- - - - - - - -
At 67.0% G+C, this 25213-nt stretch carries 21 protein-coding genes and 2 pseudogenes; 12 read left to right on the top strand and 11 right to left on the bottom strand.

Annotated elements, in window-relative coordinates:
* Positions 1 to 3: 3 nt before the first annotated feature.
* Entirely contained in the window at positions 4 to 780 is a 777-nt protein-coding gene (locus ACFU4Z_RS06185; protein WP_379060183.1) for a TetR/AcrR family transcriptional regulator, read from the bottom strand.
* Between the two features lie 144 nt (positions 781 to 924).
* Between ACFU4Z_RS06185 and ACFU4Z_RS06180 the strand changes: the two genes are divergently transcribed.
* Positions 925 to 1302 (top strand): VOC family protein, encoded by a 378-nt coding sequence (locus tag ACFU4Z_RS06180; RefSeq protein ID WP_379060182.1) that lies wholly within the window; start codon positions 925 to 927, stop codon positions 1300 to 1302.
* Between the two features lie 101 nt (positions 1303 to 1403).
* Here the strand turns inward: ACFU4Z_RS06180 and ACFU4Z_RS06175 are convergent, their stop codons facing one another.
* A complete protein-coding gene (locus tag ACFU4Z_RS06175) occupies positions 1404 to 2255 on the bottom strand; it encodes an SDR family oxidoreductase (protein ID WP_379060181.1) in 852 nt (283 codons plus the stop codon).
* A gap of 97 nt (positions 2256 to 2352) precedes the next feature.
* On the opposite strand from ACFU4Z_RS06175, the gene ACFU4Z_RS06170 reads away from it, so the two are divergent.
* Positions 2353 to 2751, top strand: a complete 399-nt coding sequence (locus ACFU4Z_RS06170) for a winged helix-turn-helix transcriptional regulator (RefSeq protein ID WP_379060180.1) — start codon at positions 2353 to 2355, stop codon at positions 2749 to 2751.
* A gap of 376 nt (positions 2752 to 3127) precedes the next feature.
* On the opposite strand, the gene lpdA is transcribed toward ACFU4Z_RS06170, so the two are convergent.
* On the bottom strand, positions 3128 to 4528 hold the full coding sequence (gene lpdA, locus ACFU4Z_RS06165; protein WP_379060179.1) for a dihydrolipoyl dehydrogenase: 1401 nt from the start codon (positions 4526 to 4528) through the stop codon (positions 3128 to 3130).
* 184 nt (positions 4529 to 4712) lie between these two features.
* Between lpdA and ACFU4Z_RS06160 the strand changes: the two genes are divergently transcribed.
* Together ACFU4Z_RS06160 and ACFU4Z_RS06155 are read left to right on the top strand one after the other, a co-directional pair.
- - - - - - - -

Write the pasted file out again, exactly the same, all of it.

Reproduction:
At 67.0% G+C, this 25213-nt stretch carries 21 protein-coding genes and 2 pseudogenes; 12 read left to right on the top strand and 11 right to left on the bottom strand.

Annotated elements, in window-relative coordinates:
* Positions 1 to 3: 3 nt before the first annotated feature.
* Entirely contained in the window at positions 4 to 780 is a 777-nt protein-coding gene (locus ACFU4Z_RS06185; protein WP_379060183.1) for a TetR/AcrR family transcriptional regulator, read from the bottom strand.
* Between the two features lie 144 nt (positions 781 to 924).
* Between ACFU4Z_RS06185 and ACFU4Z_RS06180 the strand changes: the two genes are divergently transcribed.
* Positions 925 to 1302 (top strand): VOC family protein, encoded by a 378-nt coding sequence (locus tag ACFU4Z_RS06180; RefSeq protein ID WP_379060182.1) that lies wholly within the window; start codon positions 925 to 927, stop codon positions 1300 to 1302.
* Between the two features lie 101 nt (positions 1303 to 1403).
* Here the strand turns inward: ACFU4Z_RS06180 and ACFU4Z_RS06175 are convergent, their stop codons facing one another.
* A complete protein-coding gene (locus tag ACFU4Z_RS06175) occupies positions 1404 to 2255 on the bottom strand; it encodes an SDR family oxidoreductase (protein ID WP_379060181.1) in 852 nt (283 codons plus the stop codon).
* A gap of 97 nt (positions 2256 to 2352) precedes the next feature.
* On the opposite strand from ACFU4Z_RS06175, the gene ACFU4Z_RS06170 reads away from it, so the two are divergent.
* Positions 2353 to 2751, top strand: a complete 399-nt coding sequence (locus ACFU4Z_RS06170) for a winged helix-turn-helix transcriptional regulator (RefSeq protein ID WP_379060180.1) — start codon at positions 2353 to 2355, stop codon at positions 2749 to 2751.
* A gap of 376 nt (positions 2752 to 3127) precedes the next feature.
* On the opposite strand, the gene lpdA is transcribed toward ACFU4Z_RS06170, so the two are convergent.
* On the bottom strand, positions 3128 to 4528 hold the full coding sequence (gene lpdA, locus ACFU4Z_RS06165; protein WP_379060179.1) for a dihydrolipoyl dehydrogenase: 1401 nt from the start codon (positions 4526 to 4528) through the stop codon (positions 3128 to 3130).
* 184 nt (positions 4529 to 4712) lie between these two features.
* Between lpdA and ACFU4Z_RS06160 the strand changes: the two genes are divergently transcribed.
* Together ACFU4Z_RS06160 and ACFU4Z_RS06155 are read left to right on the top strand one after the other, a co-directional pair.